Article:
|Spiritual discernment is an integral part of formation for Christian discipleship. Discernment is a life-long process of discovering the activity of God within an individual and a community. It is a foundation for nurturing Christian leadership.
Discernment is a process of exploring who we are as disciples of Christ because it involves reminder of the Christian identity and the guidance to a missional call. Both individual and corporate discernment should weave together for spiritual formation and guidance. Individual discernment focuses on personal spiritual formation and growth pertaining to personal faith. Corporate discernment is related to congregational life or a faith community; finding a corporate reality that shapes its identity in relation to Christ.
Ecclesial leaders, such as Catholic priests and Orthodox Christians, have been by tradition, practicing episcopal discernment related to their responsibilities and to providing visions for their constituencies for many years. Corporate discernment has been practiced in the context of a local church or a meeting for decision making or a strategic planning. For example, The General Board of Higher Education and Ministry tries to understand and find guidance of God for fulfilling God’s call as a community through strategic planning. Corporate discernment demands open mindedness and trust that each person in the community brings a gift to the table that the community needs.
The General Board of Higher Education and Ministry is committed to providing resources that will enhance effective Christian spiritual leadership through spiritual formation.
A faith community is always in the process of discernment in one way or the other. For example, prayer, theological reflection, and meditation contribute to the transformation of a faith community. These corporate discernment tools have been enhancing the transformation of a faith community to be faithful to its call and mission. The question is, “How do we incorporate unique cultural practices into the Christian discernment process as an inclusive body of Christ in a global context?”
A group of Korean-American United Methodist clergy took a journey of corporate discernment for their spiritual growth and leadership formation. This group received the Discernment Leadership Initiative Award that was given to Christian leaders in 15 cities in the U.S. and Canada by the George Fox University Congregational Discernment Project in 2009. The $1,000 award supported a group of Korean American United Methodist clergy for regular discussions, helping them explore how to lead in unity incorporating cultural and theological differences.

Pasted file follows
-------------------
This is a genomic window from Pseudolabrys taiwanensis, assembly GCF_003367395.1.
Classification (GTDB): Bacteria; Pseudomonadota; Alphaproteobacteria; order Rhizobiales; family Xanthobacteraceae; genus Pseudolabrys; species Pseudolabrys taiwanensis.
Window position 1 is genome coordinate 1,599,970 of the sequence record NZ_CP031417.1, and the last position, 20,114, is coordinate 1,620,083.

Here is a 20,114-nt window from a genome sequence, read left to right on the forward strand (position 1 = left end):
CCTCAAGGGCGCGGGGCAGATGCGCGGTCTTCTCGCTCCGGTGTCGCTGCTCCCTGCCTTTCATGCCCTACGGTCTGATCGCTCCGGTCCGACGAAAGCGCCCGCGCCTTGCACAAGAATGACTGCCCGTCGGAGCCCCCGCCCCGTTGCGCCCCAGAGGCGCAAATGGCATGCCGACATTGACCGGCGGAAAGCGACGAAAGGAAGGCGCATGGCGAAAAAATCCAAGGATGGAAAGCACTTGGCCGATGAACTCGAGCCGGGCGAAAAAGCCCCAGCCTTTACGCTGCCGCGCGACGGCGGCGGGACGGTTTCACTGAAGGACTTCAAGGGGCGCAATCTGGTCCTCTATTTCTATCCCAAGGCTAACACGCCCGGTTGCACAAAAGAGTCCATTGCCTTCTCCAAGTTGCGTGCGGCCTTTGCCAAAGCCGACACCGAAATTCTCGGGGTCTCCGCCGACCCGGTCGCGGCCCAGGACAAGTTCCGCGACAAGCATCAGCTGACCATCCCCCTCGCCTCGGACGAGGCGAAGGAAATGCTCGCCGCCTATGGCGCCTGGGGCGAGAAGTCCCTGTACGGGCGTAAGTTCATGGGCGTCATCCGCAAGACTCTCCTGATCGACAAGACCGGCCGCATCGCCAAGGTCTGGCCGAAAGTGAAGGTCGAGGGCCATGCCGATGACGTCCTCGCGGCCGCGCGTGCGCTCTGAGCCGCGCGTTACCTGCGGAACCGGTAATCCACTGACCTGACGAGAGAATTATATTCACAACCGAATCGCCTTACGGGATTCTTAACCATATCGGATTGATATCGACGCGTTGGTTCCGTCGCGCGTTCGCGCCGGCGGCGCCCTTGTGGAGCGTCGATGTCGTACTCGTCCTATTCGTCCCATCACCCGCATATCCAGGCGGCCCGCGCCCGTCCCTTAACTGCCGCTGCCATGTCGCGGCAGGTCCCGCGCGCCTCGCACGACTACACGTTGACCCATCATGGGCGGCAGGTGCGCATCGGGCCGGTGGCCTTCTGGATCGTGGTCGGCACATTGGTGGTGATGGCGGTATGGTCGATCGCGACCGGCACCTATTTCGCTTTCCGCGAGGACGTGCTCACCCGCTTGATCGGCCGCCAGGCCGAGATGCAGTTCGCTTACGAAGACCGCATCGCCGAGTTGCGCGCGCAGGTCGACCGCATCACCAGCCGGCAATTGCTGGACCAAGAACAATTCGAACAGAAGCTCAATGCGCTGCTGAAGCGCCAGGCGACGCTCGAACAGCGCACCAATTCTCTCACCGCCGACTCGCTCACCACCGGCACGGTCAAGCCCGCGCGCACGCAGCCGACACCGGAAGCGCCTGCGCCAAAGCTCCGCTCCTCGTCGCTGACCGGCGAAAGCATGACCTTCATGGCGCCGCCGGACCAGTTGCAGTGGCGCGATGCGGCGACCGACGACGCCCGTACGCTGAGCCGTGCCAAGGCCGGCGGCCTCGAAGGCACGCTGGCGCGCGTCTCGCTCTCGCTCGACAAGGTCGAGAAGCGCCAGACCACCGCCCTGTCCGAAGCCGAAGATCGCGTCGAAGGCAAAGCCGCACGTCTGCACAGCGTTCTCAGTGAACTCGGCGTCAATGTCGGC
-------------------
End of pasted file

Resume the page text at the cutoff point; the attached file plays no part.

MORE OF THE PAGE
Korean-American UM Clergy: Spiritual Formation through Group Discernment by Rev. JongWoo (JW) Park
Dr. Gregory S. Clapper is an Associate Professor of Philosophy and Religion at the University of Indianapolis. He has written many papers on Spiritual Formation and is a presenter of Continuing Education programs involving Spiritual Formation.
W. Paul Jones formerly taught at Saint Paul School of Theology. He is a Roman Catholic priest and a family brother of the Trappists, and is living as a hermit in Missouri.
The George Fox University Congregational Discernment Project sponsored the conference, "Spiritual Discernment As Christian Leadership" in 2009. Dr. Paul Anderson presented "Dynamics of Discernment—Biblical and Practical" during the conference. Dr. Anderson is a Professor of Biblical and Quaker Studies at George Fox University.
Rev. Dr. N. Graham Standish is an ordained Presbyterian minister serving the Calvin Presbyterian Church in Zelienople, Penn. He presented "Corporate Discernment: The Key to Becoming a Blessed Church" during the Spiritual Discernment as Christian Leadership conference at George Fox University, Newberg, OR in 2009. In this presentation, Dr. Standish explains how the ministry of a local church could be a spiritual journey when the congregation practices discernment as a way of working together.